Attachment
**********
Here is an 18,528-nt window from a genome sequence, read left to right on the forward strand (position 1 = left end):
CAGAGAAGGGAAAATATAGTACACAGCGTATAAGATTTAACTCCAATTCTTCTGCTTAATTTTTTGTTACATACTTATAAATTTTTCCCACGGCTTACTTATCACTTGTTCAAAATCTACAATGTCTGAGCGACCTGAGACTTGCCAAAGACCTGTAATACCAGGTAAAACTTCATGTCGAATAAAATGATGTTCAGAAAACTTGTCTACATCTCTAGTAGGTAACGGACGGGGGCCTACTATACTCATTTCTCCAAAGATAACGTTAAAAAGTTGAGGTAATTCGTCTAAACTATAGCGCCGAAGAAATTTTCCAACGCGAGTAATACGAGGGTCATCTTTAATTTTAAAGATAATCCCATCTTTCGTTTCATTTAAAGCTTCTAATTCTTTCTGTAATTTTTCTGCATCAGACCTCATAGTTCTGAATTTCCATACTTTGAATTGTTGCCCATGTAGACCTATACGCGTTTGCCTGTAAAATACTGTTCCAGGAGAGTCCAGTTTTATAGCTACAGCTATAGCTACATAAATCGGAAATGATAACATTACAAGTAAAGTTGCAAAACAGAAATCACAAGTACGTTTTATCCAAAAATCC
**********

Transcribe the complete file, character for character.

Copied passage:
Here is an 18,528-nt window from a genome sequence, read left to right on the forward strand (position 1 = left end):
CAGAGAAGGGAAAATATAGTACACAGCGTATAAGATTTAACTCCAATTCTTCTGCTTAATTTTTTGTTACATACTTATAAATTTTTCCCACGGCTTACTTATCACTTGTTCAAAATCTACAATGTCTGAGCGACCTGAGACTTGCCAAAGACCTGTAATACCAGGTAAAACTTCATGTCGAATAAAATGATGTTCAGAAAACTTGTCTACATCTCTAGTAGGTAACGGACGGGGGCCTACTATACTCATTTCTCCAAAGATAACGTTAAAAAGTTGAGGTAATTCGTCTAAACTATAGCGCCGAAGAAATTTTCCAACGCGAGTAATACGAGGGTCATCTTTAATTTTAAAGATAATCCCATCTTTCGTTTCATTTAAAGCTTCTAATTCTTTCTGTAATTTTTCTGCATCAGACCTCATAGTTCTGAATTTCCATACTTTGAATTGTTGCCCATGTAGACCTATACGCGTTTGCCTGTAAAATACTGTTCCAGGAGAGTCCAGTTTTATAGCTACAGCTATAGCTACATAAATCGGAAATGATAACATTACAAGTAAAGTTGCAAAACAGAAATCACAAGTACGTTTTATCCAAAAATCC